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Stars and Stripes reporters across Japan and the world are sending disaster dispatches as they gather new facts, updated in real time. All times are local Tokyo time.

Japan soccer cancellations extended to early April12:01 a.m.

The cancellation of soccer games in Japan has been extended into early April because of the devastation from the earthquake, tsunami and radiation leaks, The Associated Press reported

Japanese soccer authorities already had decided that the nation's two top leagues would not play for the rest of March. Japan's Kyodo news agency reported that clubs from those leagues met Tuesday in Tokyo and decided to call of games for April 2 and 3.

Aftershock hits10:30 p.m. Tuesday local Tokyo time.

Temblor with preliminary magnitude of 6.0 reported near Shizuoka, about 100 miles southwest of Tokyo.

See a map of the latest aftershock from the Japan Meteorological Agency: (click on map to zoom in for better view)

-- Dave Ornauer

Misawa commander dispels evacuation rumors10:34 p.m. Tuesday local Tokyo time

Col. Michael Rothstein, 35th Fighter Wing commander, took to AFN radio Tuesday evening to dispel rumors that Misawa Air Base personnel and families were pending evacuation because of the nuclear crisis in Fukushima.

Rothstein stressed that Misawa was far enough away from Fukushima that it wouldn’t be impacted by any emergency at the nuclear facilities.

Rothstein said rumors had spread across Misawa, but promised he was not planning an evacuation.

-- T.D. Flack

BBC: Danger zone extended around Fukushima nuclear plant10 p.m. Tuesday local Tokyo time

The BBC is reporting in the last hour that Japanese officials have extended the danger zone around the quake-stricken Fukushima nuclear plant to 18 miles, warning residents to evacuate the area or stay indoors.

Japan also announced an 18-mile no-fly zone around the reactors to prevent planes from spreading the radiation further, according to the BBC.

This latest warnings come after the plant was stricken by a third reactor explosion in four days, the latest of which appears to have damaged one of the reactors’ containment systems for the first time, raising the specter of a more serious radioactive leak.

A fire also briefly broke out at the plant’s reactor 4 Tuesday, BBC reports, although that reactor had been shut down for maintenance before Friday’s 9.0 earthquake.

In other developments reported by the BBC:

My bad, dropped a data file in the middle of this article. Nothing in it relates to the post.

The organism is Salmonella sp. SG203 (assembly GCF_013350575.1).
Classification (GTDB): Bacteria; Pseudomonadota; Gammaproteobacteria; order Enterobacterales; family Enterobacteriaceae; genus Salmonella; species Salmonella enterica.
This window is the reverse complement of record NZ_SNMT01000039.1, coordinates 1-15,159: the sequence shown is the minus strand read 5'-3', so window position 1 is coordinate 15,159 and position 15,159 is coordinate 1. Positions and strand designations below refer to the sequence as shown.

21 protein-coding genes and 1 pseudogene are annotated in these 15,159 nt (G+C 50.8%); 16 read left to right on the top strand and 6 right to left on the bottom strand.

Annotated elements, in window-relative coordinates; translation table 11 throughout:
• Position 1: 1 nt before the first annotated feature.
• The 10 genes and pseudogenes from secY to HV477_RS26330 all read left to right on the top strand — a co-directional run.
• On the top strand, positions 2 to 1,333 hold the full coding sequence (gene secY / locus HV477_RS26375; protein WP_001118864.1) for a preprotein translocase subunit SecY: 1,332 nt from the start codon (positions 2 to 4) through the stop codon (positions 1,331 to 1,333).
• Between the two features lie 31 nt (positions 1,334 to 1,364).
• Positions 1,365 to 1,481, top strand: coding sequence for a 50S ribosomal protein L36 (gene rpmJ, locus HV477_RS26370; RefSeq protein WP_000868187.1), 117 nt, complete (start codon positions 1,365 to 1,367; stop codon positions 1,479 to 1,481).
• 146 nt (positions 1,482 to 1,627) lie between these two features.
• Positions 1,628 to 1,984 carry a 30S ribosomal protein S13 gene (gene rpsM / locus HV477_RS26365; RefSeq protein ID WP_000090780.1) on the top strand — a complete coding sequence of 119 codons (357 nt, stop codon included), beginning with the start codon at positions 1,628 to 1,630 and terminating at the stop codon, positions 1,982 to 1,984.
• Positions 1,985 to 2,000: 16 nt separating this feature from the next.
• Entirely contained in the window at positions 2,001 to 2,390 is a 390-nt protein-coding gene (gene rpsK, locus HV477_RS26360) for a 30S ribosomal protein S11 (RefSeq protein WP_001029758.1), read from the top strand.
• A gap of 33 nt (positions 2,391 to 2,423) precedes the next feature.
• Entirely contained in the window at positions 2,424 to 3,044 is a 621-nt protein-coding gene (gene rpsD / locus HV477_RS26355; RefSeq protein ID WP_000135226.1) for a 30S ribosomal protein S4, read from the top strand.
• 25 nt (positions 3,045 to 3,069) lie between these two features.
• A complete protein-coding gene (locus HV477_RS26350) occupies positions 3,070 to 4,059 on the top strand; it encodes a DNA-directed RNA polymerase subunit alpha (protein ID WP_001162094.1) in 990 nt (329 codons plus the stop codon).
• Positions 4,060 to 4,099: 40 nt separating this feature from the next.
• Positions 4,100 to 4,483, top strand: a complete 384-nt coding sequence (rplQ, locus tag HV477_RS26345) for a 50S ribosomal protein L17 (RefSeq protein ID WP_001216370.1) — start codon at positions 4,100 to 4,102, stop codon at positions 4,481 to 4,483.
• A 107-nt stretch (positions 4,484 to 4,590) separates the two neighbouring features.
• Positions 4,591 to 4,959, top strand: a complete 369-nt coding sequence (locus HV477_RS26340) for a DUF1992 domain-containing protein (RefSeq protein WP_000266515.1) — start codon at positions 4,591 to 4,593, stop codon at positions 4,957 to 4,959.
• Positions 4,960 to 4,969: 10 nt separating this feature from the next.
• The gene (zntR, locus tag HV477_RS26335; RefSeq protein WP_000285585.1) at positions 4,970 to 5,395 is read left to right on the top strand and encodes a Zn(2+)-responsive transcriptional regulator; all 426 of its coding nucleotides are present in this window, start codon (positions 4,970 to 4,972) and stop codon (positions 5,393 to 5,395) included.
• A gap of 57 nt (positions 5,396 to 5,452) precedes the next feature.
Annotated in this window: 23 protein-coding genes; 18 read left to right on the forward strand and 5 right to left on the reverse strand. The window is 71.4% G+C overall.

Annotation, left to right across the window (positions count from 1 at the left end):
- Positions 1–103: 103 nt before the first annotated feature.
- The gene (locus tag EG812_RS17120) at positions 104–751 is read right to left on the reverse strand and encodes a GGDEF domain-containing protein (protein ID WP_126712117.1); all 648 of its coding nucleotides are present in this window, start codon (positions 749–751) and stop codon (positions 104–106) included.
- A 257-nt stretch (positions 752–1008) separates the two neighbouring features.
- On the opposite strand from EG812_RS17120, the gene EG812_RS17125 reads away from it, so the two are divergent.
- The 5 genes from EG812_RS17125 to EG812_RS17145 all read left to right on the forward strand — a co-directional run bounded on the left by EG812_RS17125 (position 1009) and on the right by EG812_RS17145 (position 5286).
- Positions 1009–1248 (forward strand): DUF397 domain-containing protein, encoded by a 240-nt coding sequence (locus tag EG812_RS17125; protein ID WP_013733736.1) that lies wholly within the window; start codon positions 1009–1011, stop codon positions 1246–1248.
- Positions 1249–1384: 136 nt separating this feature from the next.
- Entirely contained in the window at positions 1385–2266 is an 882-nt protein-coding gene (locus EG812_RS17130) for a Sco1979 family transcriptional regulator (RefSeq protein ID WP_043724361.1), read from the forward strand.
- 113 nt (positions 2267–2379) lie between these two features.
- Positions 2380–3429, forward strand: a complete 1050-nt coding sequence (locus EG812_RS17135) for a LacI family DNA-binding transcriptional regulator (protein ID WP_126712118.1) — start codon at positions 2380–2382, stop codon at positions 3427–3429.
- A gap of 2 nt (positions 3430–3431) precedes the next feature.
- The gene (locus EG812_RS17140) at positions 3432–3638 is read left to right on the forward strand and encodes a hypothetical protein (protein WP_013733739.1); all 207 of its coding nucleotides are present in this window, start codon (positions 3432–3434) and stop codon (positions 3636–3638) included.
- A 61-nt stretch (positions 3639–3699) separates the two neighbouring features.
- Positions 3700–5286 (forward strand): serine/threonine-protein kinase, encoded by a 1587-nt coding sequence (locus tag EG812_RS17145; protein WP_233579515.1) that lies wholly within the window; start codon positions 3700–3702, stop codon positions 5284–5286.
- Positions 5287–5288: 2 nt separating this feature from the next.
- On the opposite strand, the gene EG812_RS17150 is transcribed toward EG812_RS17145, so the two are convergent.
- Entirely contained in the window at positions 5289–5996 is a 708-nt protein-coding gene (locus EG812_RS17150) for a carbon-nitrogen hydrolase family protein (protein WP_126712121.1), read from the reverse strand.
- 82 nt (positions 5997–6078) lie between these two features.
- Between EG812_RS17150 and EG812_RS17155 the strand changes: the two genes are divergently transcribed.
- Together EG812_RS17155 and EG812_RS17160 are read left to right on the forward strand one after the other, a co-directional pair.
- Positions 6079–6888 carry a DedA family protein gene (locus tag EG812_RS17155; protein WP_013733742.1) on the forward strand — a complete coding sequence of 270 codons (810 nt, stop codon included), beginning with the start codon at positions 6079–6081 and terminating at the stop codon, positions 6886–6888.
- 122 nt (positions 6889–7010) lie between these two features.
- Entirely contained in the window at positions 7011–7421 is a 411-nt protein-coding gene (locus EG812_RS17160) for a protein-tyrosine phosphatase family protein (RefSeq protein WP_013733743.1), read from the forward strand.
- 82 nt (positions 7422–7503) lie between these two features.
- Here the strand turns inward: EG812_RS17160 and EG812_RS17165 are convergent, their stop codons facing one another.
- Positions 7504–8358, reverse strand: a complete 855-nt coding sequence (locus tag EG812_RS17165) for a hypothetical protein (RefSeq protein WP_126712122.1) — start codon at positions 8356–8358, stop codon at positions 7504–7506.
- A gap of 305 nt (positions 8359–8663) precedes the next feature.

-- A 70-year-old woman has been rescued alive from rubble in the coastal town of Otsuchi, five days after the disaster.

-- Ninety-one countries have offered aid to Japan, everything from blankets to search dogs and military transport aircraft.

-- Geoff Ziezulewicz

Red Cross website links Japan-based troops to home9:45 p.m. Tuesday local Tokyo time

Red Cross officials are encouraging U.S. servicemembers and families serving in Japan to register with an online resource intended to keep family and friends informed of their welfare.

Overseas military members and families can relay their status and pass on messages to loved ones through the American Red Cross-sponsored "Safe and Well" website at

"It's a great online tool," Deanna Swanier, senior director of service delivery for the American Red Cross' Service to the Armed Forces, told American Forces Press Service. "Family members back here can visit the website and look up loved ones to see if they're safe."

Hours after the earthquake and tsunami struck Friday, officials confirmed U.S. military personnel and their families were accounted for. Still, family and friends were seeking information.

Family and friends not in Japan can access the messages by entering the servicemember's pre-disaster phone number or complete home address. They can't, however, register themselves on the site. The site is intended to facilitate communication from inside the disaster-affected areas to families outside.

The International Committee of the Red Cross has launched a special "Family Links" website to help people seeking to re-establish contact with family members and friends. People in Japan and other countries in the Pacific can register at to inform family and friends they are safe and provide their current contact information.

People in the United States looking for loved ones can check the list for information. They also can register the names of family members and friends, encouraging them to get in touch.

Additionally, people can contact or locate U.S. citizens living or traveling in Japan by calling the State Department's office of overseas citizens' services at 1-888-407-4747 or 202-647-5225.

-- Sandra Jontz

Factbox: Japan disaster in figures

9:29 p.m. Tuesday local Tokyo time

The Reuters news agency has compiled a facts and figures list detailing the toll the massive quake and ensuing tsunami have taken on the area.

For a review, visit:

--Sandra Jontz

31ST MEU headed for Japan coastline

8:25 p.m. Tuesday local Tokyo time

The 31st Marine Expeditionary Unit, embarked aboard three ships of Amphibious Squadron 11, is heading to Japan to support the ongoing relief effort Operation Tomodachi. which in Japanese means “friendship.”

The MEU is expected to arrive Wednesday, according to a news release. The Marines will provide logistical support to the Japan Self-Defense Force at their request.

“Our thoughts and prayers go out to our close friends and allies in Japan during this difficult time,” Col. Andrew MacMannis, commanding officer of the 31st MEU, said in a statement. “We are repositioning to be ready to support to our Japanese partners. Our support will compliment the services that the Government of Japan is already providing. We stand ready to help our partners in need as they work tirelessly to respond to this evolving crisis.”